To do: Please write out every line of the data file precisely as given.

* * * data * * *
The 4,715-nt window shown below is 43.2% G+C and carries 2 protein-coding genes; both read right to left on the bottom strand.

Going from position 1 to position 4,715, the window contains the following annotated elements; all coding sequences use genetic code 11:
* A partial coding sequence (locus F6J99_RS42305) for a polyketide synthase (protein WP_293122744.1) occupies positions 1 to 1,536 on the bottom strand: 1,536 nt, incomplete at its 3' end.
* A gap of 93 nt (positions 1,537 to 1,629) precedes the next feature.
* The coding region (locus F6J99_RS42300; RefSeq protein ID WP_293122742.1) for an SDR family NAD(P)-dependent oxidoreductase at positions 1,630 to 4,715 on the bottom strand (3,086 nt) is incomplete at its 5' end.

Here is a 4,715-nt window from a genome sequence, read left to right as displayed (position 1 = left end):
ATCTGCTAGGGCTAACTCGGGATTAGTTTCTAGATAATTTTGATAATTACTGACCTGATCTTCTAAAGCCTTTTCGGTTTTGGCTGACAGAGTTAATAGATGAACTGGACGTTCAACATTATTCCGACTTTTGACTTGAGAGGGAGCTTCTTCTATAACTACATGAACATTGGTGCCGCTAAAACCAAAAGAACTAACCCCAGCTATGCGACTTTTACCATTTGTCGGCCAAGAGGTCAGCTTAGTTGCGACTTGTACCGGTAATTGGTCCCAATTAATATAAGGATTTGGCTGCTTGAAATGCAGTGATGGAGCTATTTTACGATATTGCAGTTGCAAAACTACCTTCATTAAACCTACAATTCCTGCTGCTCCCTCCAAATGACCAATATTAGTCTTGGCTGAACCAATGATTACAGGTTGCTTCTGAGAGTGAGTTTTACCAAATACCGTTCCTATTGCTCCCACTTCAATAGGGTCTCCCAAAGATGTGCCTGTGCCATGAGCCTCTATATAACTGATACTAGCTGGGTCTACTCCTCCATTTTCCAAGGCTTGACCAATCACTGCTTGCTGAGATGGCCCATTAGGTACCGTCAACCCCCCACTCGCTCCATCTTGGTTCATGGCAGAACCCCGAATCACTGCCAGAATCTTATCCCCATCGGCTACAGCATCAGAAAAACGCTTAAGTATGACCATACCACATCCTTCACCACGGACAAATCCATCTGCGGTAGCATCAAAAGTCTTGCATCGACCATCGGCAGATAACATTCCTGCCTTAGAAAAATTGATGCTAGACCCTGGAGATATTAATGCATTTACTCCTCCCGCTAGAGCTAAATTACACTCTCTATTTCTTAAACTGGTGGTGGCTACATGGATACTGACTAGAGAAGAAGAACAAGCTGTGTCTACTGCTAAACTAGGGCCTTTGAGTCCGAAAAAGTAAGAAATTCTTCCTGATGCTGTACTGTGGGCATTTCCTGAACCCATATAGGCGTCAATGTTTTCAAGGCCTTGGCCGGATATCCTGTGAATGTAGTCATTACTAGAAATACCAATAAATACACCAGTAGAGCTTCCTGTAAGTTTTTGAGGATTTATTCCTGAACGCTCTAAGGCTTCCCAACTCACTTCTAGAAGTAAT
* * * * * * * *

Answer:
The 4,715-nt window shown below is 43.2% G+C and carries 2 protein-coding genes; both read right to left on the bottom strand.

Going from position 1 to position 4,715, the window contains the following annotated elements; all coding sequences use genetic code 11:
* A partial coding sequence (locus F6J99_RS42305) for a polyketide synthase (protein WP_293122744.1) occupies positions 1 to 1,536 on the bottom strand: 1,536 nt, incomplete at its 3' end.
* A gap of 93 nt (positions 1,537 to 1,629) precedes the next feature.
* The coding region (locus F6J99_RS42300; RefSeq protein ID WP_293122742.1) for an SDR family NAD(P)-dependent oxidoreductase at positions 1,630 to 4,715 on the bottom strand (3,086 nt) is incomplete at its 5' end.

Here is a 4,715-nt window from a genome sequence, read left to right as displayed (position 1 = left end):
ATCTGCTAGGGCTAACTCGGGATTAGTTTCTAGATAATTTTGATAATTACTGACCTGATCTTCTAAAGCCTTTTCGGTTTTGGCTGACAGAGTTAATAGATGAACTGGACGTTCAACATTATTCCGACTTTTGACTTGAGAGGGAGCTTCTTCTATAACTACATGAACATTGGTGCCGCTAAAACCAAAAGAACTAACCCCAGCTATGCGACTTTTACCATTTGTCGGCCAAGAGGTCAGCTTAGTTGCGACTTGTACCGGTAATTGGTCCCAATTAATATAAGGATTTGGCTGCTTGAAATGCAGTGATGGAGCTATTTTACGATATTGCAGTTGCAAAACTACCTTCATTAAACCTACAATTCCTGCTGCTCCCTCCAAATGACCAATATTAGTCTTGGCTGAACCAATGATTACAGGTTGCTTCTGAGAGTGAGTTTTACCAAATACCGTTCCTATTGCTCCCACTTCAATAGGGTCTCCCAAAGATGTGCCTGTGCCATGAGCCTCTATATAACTGATACTAGCTGGGTCTACTCCTCCATTTTCCAAGGCTTGACCAATCACTGCTTGCTGAGATGGCCCATTAGGTACCGTCAACCCCCCACTCGCTCCATCTTGGTTCATGGCAGAACCCCGAATCACTGCCAGAATCTTATCCCCATCGGCTACAGCATCAGAAAAACGCTTAAGTATGACCATACCACATCCTTCACCACGGACAAATCCATCTGCGGTAGCATCAAAAGTCTTGCATCGACCATCGGCAGATAACATTCCTGCCTTAGAAAAATTGATGCTAGACCCTGGAGATATTAATGCATTTACTCCTCCCGCTAGAGCTAAATTACACTCTCTATTTCTTAAACTGGTGGTGGCTACATGGATACTGACTAGAGAAGAAGAACAAGCTGTGTCTACTGCTAAACTAGGGCCTTTGAGTCCGAAAAAGTAAGAAATTCTTCCTGATGCTGTACTGTGGGCATTTCCTGAACCCATATAGGCGTCAATGTTTTCAAGGCCTTGGCCGGATATCCTGTGAATGTAGTCATTACTAGAAATACCAATAAATACACCAGTAGAGCTTCCTGTAAGTTTTTGAGGATTTATTCCTGAACGCTCTAAGGCTTCCCAACTCACTTCTAGAAGTAAT